osteoporosis ahmed shaman department of clinical pharmacy [email protected]

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Osteoporosis Ahmed Shaman Department of Clinical Pharmacy [email protected]

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Page 1: Osteoporosis Ahmed Shaman Department of Clinical Pharmacy shaman@ksu.edu.sa

OsteoporosisAhmed Shaman

Department of Clinical [email protected]

Page 2: Osteoporosis Ahmed Shaman Department of Clinical Pharmacy shaman@ksu.edu.sa

Background Reading & References

• Drugs for Postmenopausal Osteoporosis. Treatment Guidelines from The Medical Letter 2008:6(74);67-74.

• Sundeep Khosla, M.D., and L. Joseph Melton III, M.D., M.P.H. Osteopenia. N Engl J Med 2007;356:2293-300.

• Dipiro Chapter 93

Page 3: Osteoporosis Ahmed Shaman Department of Clinical Pharmacy shaman@ksu.edu.sa

Introduction

• Osteoporosis is a common and often silent disorder causing significant morbidity and mortality and reduced quality of life

• It is associated with increased risk and rate of bone fracture • Common sites of fracture include the spine, hip, and wrist• The fractures associated with osteoporosis have an enormous impact

on individual patients • Acute pain• Chronic pain• Loss of mobility• Height loss• Depression • Nursing home placement• Death

Page 4: Osteoporosis Ahmed Shaman Department of Clinical Pharmacy shaman@ksu.edu.sa

Physiology & pharmacology of bone formation

Page 5: Osteoporosis Ahmed Shaman Department of Clinical Pharmacy shaman@ksu.edu.sa

Physiology & pharmacology of bone formation

Page 6: Osteoporosis Ahmed Shaman Department of Clinical Pharmacy shaman@ksu.edu.sa

Bone Mineral Density

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Measurement of Bone Mineral Density

• Bone mineral density can be measured at various sites throughout the skeletal system

• Central (hip and/or spine)• Peripheral (heel, forearm, or hand)

• Various methods• Dual-energy x-ray absorptiometry (DXA)

• central and peripheral sites• Quantitative ultrasound• Peripheral quantitative computed tomography• Radiographic absorptiometry• Single-energy x-ray absorptiometry

• Central DXA is recommended for diagnosis due to inconsistencies in T-scores measured between different sites and by different methods

Peripheral sites

Page 11: Osteoporosis Ahmed Shaman Department of Clinical Pharmacy shaman@ksu.edu.sa

Interpreting BMD Data

• T-scores and Z-scores are used• T-score is the number of standard deviations from the mean bone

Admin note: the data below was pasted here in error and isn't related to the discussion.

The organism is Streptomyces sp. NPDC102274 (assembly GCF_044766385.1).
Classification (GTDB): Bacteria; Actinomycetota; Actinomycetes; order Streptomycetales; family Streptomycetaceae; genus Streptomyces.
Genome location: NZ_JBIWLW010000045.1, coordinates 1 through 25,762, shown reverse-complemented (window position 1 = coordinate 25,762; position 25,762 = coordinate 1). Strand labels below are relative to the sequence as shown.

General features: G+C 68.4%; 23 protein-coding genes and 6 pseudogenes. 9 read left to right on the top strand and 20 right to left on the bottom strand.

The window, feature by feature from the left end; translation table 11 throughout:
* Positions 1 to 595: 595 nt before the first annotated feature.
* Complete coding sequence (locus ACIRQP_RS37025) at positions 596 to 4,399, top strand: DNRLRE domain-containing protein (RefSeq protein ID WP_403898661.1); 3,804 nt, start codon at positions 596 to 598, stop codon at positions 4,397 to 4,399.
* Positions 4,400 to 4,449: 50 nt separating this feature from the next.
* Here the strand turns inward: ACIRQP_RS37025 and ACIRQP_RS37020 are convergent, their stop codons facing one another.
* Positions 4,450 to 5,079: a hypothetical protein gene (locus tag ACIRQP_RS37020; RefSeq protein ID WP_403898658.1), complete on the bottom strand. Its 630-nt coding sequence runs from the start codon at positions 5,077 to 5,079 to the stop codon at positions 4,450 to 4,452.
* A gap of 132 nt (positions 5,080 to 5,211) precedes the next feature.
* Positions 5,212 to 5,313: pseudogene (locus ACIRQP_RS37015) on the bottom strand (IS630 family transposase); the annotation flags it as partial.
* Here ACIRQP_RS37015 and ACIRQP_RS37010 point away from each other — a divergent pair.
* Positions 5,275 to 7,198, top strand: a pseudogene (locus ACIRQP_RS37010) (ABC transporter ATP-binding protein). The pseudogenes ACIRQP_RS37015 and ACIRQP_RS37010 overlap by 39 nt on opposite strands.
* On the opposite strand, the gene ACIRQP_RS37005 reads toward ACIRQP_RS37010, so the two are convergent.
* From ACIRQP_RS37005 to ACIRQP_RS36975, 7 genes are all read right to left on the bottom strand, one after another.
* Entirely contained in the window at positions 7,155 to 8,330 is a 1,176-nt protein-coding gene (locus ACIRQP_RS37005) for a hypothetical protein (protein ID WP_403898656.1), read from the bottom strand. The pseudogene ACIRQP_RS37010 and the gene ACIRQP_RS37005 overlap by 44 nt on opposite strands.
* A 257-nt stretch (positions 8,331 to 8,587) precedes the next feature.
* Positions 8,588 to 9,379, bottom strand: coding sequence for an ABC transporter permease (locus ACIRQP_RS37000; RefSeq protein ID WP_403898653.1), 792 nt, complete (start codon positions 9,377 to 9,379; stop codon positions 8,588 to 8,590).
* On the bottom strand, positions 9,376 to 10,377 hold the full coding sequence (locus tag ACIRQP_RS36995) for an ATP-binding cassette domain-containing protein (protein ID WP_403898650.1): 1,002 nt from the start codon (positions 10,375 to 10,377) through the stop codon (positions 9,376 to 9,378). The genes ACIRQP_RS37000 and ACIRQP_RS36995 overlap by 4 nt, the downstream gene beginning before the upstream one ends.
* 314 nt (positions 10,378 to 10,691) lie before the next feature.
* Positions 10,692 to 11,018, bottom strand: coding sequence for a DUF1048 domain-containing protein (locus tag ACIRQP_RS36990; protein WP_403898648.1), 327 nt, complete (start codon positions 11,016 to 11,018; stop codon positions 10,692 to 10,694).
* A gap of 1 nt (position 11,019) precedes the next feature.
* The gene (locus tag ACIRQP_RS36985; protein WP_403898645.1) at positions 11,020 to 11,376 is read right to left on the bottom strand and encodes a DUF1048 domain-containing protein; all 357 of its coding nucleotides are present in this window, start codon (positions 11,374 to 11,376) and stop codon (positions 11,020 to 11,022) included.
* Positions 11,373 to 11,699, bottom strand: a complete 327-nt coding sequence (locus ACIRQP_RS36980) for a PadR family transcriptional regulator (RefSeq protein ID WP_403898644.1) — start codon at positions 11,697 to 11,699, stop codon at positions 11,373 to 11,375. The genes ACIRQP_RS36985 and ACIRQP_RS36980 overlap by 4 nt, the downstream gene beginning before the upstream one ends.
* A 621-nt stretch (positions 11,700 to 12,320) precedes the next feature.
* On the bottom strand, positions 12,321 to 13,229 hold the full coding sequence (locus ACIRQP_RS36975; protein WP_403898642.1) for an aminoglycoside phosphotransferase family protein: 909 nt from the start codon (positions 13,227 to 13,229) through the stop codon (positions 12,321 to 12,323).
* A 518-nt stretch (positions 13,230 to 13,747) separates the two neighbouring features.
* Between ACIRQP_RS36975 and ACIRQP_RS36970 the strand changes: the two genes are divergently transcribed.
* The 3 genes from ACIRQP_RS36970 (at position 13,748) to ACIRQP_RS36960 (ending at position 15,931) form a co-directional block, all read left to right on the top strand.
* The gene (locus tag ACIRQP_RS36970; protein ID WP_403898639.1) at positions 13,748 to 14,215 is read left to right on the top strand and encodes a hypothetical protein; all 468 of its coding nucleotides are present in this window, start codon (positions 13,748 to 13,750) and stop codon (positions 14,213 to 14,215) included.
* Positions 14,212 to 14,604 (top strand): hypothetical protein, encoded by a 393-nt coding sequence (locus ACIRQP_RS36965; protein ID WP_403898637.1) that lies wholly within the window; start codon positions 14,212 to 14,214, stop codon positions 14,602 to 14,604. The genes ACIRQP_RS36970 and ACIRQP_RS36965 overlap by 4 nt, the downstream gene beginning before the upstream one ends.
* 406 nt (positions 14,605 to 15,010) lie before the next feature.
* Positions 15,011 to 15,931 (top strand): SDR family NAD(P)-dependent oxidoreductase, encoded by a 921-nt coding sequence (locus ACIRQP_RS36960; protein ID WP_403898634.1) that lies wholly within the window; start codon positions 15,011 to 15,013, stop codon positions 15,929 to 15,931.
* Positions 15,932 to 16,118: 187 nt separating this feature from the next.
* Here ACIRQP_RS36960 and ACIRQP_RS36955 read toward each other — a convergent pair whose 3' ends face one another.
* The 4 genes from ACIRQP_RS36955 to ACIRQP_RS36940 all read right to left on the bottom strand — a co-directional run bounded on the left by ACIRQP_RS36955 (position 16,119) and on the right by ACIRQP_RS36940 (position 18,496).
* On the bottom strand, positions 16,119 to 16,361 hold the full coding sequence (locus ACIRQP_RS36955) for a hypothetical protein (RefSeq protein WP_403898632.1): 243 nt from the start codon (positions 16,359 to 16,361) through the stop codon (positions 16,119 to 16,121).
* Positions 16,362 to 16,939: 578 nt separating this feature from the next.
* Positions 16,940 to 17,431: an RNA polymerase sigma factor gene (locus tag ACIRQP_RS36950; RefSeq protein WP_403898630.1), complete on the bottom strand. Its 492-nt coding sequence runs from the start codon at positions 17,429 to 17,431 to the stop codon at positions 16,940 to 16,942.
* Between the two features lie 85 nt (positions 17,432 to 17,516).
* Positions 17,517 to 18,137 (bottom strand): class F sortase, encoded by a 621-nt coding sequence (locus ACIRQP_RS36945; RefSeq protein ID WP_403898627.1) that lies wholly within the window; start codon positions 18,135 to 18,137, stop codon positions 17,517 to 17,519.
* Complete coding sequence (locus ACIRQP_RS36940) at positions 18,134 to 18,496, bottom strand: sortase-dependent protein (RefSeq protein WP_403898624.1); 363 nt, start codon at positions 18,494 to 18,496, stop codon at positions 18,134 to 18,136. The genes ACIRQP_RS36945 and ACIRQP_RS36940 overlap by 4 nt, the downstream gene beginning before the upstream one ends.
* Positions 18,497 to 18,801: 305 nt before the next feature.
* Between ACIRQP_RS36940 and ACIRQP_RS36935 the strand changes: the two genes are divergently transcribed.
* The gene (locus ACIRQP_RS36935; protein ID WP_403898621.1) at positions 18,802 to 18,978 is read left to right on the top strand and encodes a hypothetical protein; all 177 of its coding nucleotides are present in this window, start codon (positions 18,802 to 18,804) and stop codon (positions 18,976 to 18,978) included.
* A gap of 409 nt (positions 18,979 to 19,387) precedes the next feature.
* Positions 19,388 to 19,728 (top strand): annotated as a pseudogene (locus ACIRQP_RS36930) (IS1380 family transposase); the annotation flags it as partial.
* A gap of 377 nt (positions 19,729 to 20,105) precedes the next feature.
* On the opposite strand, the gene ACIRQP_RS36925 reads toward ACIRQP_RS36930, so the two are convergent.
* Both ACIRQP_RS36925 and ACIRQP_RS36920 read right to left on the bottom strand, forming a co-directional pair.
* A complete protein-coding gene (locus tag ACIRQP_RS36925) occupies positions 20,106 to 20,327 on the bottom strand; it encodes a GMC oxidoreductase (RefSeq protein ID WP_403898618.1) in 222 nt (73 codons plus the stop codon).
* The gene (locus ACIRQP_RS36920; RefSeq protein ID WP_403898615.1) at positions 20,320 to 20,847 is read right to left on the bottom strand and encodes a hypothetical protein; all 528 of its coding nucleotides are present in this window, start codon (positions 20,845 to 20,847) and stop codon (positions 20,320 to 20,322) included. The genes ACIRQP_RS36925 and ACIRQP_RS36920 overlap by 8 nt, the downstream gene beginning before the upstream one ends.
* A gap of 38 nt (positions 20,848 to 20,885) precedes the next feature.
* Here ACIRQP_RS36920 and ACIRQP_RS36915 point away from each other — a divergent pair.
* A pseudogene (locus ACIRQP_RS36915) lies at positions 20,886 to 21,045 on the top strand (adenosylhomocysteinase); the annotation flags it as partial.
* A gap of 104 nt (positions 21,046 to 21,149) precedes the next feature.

mineral density in healthy young white women• The Z-score is a similar measure that is corrected for age and gender

of the patient

Skeletal Disorders T-scores

Normal ≥ -1

Osteopenia Between -2.5 and -1.0

Osteoporosis < -2.5

Page 12: Osteoporosis Ahmed Shaman Department of Clinical Pharmacy shaman@ksu.edu.sa

Clinical Presentation and Diagnosis of Osteoporosis

• General• Many patients with osteoporosis are asymptomatic unless they experience a

fragility fracture

• Symptoms• Symptoms of fragility fracture include pain at the site of the fracture or

immobility

• Signs• Height loss (greater than 2 cm)• Spinal kyphosis (“dowager’s hump”)• Fragility fracture especially of the hip or spine

• Laboratory Tests• Lab tests are only useful to rule out secondary causes of osteoporosis

• Diagnostic Tests• Bone densitometry using DXA reveals a T-score at least -2.5 SD below the

mean

Page 13: Osteoporosis Ahmed Shaman Department of Clinical Pharmacy shaman@ksu.edu.sa

Laboratory Evaluation

• Identifying or excluding secondary causes• Hyperparathyroidism • Low 25-hydroxyvitamin D levels• Hyperthyroidism• Cancer

Page 14: Osteoporosis Ahmed Shaman Department of Clinical Pharmacy shaman@ksu.edu.sa

TREATMENT

• Pharmacologic and nonpharmacologic therapies are aimed at:

1. Preventing fractures and their complications2. Maintaining or increasing bone mineral density3. Preventing secondary causes of bone loss4. Reducing morbidity and mortality associated with

osteoporosis

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Treatment

• Lifestyle modification• Calcium• Vitamin D• Bisphosphonates

• Alendronate• Risedronate• Ibandronate• Zoledronic Acid

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Treatment (2)